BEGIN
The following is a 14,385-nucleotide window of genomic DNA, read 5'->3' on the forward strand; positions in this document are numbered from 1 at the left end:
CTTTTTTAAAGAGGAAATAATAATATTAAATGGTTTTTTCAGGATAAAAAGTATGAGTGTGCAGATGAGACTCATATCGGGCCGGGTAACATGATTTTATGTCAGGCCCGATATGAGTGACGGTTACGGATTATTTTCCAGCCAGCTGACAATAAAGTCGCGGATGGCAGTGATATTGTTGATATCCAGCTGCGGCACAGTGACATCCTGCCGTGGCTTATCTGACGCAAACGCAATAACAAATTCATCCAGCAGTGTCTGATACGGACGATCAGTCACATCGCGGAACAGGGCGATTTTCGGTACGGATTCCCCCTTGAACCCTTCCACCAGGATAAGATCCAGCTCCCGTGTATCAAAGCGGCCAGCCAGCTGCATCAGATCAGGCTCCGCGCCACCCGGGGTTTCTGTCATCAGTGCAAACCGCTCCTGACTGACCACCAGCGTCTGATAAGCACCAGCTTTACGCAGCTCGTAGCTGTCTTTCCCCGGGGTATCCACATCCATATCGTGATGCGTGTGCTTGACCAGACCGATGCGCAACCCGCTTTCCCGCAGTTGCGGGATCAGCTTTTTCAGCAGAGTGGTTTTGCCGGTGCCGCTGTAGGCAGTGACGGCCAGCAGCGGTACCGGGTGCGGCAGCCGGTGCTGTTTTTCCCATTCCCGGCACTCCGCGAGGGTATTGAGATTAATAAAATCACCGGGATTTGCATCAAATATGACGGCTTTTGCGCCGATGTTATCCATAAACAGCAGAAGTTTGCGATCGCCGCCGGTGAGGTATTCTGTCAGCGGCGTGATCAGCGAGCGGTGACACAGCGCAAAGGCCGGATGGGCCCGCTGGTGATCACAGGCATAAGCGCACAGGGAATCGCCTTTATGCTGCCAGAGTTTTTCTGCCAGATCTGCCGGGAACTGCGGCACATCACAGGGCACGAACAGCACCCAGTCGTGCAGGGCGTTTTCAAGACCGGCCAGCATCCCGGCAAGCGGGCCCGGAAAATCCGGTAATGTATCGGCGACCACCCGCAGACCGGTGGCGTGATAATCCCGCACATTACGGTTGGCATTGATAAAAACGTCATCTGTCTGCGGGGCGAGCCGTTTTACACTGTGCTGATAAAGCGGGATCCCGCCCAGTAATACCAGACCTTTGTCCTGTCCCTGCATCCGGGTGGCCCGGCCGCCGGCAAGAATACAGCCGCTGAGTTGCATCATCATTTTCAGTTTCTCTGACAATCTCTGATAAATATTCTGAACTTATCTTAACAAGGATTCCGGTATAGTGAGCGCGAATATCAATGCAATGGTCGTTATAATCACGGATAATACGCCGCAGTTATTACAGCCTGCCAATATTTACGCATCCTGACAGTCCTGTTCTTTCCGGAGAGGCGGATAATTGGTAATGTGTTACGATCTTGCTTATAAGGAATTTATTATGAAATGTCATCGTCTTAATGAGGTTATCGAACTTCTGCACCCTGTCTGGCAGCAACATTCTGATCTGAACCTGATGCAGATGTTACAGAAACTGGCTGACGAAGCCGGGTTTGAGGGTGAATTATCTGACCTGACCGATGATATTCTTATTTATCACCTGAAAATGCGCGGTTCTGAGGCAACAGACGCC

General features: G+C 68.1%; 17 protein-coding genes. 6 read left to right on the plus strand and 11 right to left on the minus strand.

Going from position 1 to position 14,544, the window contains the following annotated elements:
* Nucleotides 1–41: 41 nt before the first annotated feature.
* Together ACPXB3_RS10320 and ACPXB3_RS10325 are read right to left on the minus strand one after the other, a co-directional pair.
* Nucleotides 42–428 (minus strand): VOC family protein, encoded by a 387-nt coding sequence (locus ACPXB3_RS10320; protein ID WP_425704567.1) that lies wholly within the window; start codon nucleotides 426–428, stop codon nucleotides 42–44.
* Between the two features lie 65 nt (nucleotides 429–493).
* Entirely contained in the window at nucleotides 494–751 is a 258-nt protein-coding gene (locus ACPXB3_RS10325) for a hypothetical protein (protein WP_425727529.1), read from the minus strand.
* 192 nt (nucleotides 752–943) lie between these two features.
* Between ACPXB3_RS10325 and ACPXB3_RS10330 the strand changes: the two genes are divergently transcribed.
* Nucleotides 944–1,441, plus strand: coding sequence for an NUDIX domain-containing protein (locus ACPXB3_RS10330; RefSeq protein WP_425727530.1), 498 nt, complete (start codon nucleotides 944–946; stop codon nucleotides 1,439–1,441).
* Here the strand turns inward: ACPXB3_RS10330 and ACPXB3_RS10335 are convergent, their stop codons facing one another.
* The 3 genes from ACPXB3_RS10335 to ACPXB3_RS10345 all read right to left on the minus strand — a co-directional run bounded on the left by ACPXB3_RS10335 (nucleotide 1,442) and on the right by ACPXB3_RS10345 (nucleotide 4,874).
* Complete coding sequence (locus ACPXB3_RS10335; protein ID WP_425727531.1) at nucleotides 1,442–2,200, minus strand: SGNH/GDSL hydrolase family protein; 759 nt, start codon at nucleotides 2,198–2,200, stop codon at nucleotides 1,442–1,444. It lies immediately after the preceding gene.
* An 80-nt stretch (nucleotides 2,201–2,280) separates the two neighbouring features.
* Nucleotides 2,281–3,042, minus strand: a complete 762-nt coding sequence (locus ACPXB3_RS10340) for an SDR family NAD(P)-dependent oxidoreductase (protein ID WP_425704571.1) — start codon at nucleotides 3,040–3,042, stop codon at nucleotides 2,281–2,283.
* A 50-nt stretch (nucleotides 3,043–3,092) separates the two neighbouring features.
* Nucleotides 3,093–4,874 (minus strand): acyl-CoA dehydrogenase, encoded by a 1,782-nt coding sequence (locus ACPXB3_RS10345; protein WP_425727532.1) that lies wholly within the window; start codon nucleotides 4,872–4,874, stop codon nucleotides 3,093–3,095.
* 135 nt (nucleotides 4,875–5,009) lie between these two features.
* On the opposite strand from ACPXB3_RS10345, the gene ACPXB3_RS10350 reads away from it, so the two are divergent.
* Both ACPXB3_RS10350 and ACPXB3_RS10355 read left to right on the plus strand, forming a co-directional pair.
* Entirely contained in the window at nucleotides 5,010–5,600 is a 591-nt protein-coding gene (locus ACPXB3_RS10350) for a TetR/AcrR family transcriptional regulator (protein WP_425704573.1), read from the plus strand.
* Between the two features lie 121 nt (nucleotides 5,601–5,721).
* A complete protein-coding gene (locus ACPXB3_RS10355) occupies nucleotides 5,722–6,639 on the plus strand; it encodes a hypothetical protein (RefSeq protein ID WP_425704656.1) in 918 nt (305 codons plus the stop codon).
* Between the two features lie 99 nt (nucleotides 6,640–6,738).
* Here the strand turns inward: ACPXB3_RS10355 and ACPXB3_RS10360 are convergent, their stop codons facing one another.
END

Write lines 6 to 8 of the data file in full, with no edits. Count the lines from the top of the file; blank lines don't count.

* Together ACPXB3_RS10320 and ACPXB3_RS10325 are read right to left on the minus strand one after the other, a co-directional pair.
* Nucleotides 42–428 (minus strand): VOC family protein, encoded by a 387-nt coding sequence (locus ACPXB3_RS10320; protein ID WP_425704567.1) that lies wholly within the window; start codon nucleotides 426–428, stop codon nucleotides 42–44.
* Between the two features lie 65 nt (nucleotides 429–493).